Switzerland is facing pressure to tighten up regulations on its fast-growing raw materials trading sector. The authorities and campaigners agree Swiss-based firms pose a potential risk to its image but appear at odds over what to do.
Switzerland’s commodities sector has grown spectacularly over the past decade, largely unchecked and out of the public eye. It now represents close to 3.5 per cent of gross national product, more than the machine and tourism industries.
But critics say the high concentration of trading and extractive firms in Switzerland, such as Glencore, Xstrata and Trafigura, has brought with it additional risks and responsibilities.
“I feel we are sitting on a ticking time bomb,” former Swiss parliamentarian Dick Marty told a conference on business and human rights, organised by the Swiss foreign ministry on September 11.
The prosecutor is a supporter of a campaign demanding clear legal rules to force Swiss-based firms to observe human rights and environmental standards worldwide.
“Boards of directors of firms headquartered in Switzerland should be responsible for their subsidiaries’ activities. Also, victims of human rights or environmental disasters who live in countries with ineffective legal systems should be able to seek redress against firms before Swiss courts,” Marty told swissinfo.ch.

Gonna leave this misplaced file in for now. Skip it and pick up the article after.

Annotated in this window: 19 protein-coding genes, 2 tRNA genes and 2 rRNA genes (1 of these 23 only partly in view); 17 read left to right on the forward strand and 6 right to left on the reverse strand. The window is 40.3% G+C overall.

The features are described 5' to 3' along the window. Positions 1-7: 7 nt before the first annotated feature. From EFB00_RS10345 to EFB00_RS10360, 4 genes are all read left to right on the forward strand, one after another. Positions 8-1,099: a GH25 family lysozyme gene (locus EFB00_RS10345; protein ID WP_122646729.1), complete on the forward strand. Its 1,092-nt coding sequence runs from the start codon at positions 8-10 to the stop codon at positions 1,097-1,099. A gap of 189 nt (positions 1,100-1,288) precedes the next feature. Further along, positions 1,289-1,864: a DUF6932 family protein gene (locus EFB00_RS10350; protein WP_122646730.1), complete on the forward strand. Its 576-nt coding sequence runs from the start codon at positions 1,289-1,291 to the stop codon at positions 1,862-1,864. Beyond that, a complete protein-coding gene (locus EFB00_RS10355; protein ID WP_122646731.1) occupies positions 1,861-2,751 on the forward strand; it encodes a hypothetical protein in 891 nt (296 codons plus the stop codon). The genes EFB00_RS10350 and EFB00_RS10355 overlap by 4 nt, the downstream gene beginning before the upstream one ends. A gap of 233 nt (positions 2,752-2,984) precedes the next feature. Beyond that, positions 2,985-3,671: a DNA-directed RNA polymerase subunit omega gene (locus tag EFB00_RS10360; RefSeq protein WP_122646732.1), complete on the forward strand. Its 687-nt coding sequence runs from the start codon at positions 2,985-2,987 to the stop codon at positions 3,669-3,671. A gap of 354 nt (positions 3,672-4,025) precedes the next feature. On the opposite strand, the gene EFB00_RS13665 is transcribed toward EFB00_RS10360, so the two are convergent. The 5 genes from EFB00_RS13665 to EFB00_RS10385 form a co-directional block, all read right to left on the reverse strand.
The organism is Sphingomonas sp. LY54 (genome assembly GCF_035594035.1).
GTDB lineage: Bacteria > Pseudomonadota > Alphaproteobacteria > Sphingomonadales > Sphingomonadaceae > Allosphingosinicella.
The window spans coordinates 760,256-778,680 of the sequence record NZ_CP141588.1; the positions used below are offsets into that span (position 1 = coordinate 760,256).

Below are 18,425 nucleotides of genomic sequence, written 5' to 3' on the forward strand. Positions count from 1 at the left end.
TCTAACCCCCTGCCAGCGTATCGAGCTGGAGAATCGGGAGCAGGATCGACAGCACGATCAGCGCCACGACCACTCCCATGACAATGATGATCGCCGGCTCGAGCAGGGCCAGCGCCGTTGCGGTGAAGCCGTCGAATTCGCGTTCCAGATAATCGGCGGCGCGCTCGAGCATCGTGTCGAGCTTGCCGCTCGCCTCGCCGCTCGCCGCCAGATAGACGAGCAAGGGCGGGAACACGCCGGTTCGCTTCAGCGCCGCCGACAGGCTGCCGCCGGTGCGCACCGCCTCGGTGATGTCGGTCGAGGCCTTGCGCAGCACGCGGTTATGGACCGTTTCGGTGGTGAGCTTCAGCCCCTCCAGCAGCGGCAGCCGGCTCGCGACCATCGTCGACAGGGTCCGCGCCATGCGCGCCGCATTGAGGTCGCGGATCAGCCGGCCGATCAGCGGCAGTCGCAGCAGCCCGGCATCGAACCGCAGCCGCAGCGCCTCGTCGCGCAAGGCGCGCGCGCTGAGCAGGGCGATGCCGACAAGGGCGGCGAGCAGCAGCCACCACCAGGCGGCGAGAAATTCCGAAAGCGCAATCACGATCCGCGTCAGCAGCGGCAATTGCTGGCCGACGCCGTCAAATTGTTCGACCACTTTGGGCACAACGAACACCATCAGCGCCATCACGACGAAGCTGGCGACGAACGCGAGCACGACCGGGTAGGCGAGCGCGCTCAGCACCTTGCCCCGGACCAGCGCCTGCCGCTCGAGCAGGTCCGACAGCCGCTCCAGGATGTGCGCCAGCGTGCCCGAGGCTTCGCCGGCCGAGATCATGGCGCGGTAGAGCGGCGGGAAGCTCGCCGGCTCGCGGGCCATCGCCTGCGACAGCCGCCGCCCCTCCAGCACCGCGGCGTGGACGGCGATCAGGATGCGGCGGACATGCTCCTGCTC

The “Corporate Justice” campaign, backed by an alliance of 50 non-governmental groups, in June handed over a petition to the federal authorities signed by 135,285 people. They point to problematic cases involving Glencore subsidiaries in the Democratic Republic of the Congo and those of Xstrata in Peru and Argentina, among others.
“It’s a controversial area where things are moving internationally and this is generating fears at the national level,” explained conference organiser Claude Wild, head of the human security division at the foreign ministry.
“We want a Swiss trading industry that is both clean and transparent.”
Over the past year numerous parliamentary questions have been raised urging the government to outline its position on the potential risks and long-term strategy.
In the most recent written reply on August 15, the government said it was aware that accusations of rights abuses linked to mining activities in developing nations could, if justified, be a risk to Switzerland’s reputation and be “contradictory to our international commitment to human and environmental rights”.
But rather than binding rules, up to now the Swiss authorities have preferred voluntary responsible business initiatives. They currently support multi-stakeholder schemes such as the Organisation for Economic Co-operation and Development (OECD) guidelines for multinationals, the Voluntary Principles on Security and Human Rights and the United Nations Guiding Principles on Human Rights and Business, adopted by consensus by the UN Human Rights Council in June 2011.
Countries such as the United States, Britain, Germany and the Netherlands have already begun work on national action plans to implement the UN principles and are grappling with issues like ‘thresholds of reasonableness’ - how much and what kind of human rights due diligence is enough.
“We hope this will also be the case here in Switzerland,” John Morrison, executive director of the Institute for Human Rights and Business, told the conference.